Given the above, what (e.g.) physics does is to reduce certain laws to others. The other interest that physics has is primarily aesthetic, and that (by means of model-based reasoning) it provides an inexhaustible source of analogies and conceptions that can be used in other fields - many mathematical notions (like that of entropy, or the first significant recursive definition, of a "derivative") have their origins in physics. Of course, physics also has to be true of the world - but the point here is that there is no point to understanding the "world" if there is nothing of mathematical significance to "understand". The world is only worth understanding if symmetry exists, and what is primarily of interest (for a physicist) is how something in nature happens to conform to a mathematical "model". It leaves the question of why there should be any laws at all open. (But if there is a solution to that, it would still be pointless if the actual world itself exhibits no symmetry. The reason why the world is "interesting" is because complicated phenomena literally reduce to simple phenomena - the explanation for the simpler phenomena may be out of reach, but what is actually more "interesting" is the way that complex phenomena may be reduced to simple phenomena).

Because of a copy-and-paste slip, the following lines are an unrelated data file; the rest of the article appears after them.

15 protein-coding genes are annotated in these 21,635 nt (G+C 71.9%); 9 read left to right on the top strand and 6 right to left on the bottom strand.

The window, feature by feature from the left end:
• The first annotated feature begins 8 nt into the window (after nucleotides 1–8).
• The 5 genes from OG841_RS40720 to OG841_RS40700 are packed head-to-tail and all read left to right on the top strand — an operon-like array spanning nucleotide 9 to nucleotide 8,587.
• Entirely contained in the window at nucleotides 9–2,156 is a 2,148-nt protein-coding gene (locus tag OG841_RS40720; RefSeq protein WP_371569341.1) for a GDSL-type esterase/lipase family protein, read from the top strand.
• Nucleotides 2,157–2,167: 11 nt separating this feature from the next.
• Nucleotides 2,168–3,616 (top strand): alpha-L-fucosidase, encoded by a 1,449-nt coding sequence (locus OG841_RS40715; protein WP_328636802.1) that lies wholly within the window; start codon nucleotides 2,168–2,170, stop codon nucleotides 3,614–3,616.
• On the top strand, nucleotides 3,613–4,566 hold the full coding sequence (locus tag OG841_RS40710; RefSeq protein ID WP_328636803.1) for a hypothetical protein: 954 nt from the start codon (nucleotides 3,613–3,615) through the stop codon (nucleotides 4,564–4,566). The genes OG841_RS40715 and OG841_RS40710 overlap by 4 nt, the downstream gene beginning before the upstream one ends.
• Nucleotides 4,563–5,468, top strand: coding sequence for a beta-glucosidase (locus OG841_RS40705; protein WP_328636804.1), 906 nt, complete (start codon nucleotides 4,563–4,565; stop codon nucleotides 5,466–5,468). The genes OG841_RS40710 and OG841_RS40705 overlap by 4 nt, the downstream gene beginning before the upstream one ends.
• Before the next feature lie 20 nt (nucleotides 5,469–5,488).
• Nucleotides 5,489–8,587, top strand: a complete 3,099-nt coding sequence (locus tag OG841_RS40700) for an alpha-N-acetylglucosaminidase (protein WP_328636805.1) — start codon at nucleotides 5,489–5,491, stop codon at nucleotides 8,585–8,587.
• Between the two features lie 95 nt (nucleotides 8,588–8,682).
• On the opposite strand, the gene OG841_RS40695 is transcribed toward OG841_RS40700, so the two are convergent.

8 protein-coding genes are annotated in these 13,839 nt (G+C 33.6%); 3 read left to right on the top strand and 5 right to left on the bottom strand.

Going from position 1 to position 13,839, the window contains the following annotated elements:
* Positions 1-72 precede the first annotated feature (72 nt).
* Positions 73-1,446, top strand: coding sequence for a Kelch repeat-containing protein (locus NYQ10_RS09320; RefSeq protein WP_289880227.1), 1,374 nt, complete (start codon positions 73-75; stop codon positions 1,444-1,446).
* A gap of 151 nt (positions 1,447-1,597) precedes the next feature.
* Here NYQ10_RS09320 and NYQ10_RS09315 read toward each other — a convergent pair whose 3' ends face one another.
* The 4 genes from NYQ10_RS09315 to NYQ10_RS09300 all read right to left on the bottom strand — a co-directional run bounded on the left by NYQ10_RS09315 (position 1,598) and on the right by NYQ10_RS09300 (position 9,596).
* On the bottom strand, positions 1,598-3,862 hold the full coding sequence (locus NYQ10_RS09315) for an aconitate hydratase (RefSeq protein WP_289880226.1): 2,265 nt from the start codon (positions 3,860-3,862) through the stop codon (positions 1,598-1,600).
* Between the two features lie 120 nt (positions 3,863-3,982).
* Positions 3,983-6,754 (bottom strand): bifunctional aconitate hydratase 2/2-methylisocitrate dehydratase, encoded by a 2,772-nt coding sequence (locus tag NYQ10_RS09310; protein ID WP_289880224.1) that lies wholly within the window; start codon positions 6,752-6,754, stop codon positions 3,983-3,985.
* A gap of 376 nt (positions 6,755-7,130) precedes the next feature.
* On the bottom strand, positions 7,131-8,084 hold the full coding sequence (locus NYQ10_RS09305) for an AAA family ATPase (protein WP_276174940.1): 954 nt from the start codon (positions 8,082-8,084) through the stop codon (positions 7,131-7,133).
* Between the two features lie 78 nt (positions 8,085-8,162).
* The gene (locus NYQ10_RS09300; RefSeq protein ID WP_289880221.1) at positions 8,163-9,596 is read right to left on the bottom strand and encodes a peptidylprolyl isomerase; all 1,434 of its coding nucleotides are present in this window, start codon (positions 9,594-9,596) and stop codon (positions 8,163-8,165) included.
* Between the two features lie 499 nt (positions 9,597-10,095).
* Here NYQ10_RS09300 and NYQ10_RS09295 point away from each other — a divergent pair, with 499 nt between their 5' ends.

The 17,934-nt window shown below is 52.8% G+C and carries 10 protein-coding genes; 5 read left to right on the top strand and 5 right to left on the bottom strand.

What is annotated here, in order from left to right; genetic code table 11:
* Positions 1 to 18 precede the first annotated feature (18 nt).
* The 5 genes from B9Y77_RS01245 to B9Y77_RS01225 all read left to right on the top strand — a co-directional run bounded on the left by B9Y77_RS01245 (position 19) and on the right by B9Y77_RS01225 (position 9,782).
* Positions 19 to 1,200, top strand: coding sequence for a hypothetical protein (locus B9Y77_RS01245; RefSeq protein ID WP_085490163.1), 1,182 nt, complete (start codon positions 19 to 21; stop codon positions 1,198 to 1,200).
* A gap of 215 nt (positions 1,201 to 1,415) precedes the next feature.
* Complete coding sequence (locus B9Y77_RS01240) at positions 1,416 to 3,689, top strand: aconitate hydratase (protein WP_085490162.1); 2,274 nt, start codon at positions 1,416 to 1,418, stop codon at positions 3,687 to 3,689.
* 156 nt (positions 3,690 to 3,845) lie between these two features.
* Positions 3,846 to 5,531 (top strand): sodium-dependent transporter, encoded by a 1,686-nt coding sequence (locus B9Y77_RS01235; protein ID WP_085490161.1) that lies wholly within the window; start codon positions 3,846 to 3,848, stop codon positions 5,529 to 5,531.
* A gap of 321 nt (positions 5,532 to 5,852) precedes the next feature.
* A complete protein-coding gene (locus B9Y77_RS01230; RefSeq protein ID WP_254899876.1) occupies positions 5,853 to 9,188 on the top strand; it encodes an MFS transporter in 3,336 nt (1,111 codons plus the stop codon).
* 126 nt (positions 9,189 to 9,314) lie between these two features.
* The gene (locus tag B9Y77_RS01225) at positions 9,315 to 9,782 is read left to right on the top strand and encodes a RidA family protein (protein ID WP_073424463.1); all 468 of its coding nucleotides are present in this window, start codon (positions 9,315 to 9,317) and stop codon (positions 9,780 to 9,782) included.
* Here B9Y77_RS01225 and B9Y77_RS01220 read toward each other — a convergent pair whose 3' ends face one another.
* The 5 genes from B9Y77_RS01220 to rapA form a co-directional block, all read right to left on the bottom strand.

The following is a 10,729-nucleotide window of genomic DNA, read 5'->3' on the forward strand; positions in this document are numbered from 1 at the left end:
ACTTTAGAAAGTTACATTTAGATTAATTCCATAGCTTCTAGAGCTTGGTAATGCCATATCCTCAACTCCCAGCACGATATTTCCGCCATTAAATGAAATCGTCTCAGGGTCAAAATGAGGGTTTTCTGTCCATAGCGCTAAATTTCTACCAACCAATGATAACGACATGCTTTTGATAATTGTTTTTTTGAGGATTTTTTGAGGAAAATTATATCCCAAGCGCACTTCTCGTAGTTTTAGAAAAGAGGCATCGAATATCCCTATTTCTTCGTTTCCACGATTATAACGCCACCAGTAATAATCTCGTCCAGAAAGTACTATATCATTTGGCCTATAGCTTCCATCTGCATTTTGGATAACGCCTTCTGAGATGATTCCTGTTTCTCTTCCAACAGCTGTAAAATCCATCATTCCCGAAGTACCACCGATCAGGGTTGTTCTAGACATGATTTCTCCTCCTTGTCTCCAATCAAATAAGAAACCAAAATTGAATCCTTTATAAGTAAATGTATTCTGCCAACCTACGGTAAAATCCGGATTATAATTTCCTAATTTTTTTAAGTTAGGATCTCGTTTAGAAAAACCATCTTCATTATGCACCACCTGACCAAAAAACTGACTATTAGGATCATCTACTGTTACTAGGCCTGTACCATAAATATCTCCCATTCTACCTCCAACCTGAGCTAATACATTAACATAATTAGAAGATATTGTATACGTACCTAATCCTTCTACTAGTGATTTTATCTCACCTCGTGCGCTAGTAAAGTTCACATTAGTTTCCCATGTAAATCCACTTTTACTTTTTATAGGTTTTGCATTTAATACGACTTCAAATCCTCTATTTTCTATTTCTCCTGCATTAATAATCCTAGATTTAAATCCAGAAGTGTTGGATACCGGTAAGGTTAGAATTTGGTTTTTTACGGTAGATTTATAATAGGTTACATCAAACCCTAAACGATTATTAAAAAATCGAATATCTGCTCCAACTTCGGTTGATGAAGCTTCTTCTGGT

This is illustrated by the following fact: physics is by no means exhausted if the ultimate field theory is discovered. After that point - that is, even after everything is "explained" - we would just turn to complex systems and chaos. Problems in turbulence and fluid mechanics, for example, illustrate how technology runs ahead of "physics". In the early 20th century most physicists did not understand supersonic flight, since they had oversimplified hydrodynamical models (e.g., ideal fluid models) instead of actual solutions to the Navier-Stokes equations. (More details can be found in Richard von Mises, "The Theory of Flight" and the like .) So even everything is explained in terms of the fundamentals, physics just goes on forever - just like math.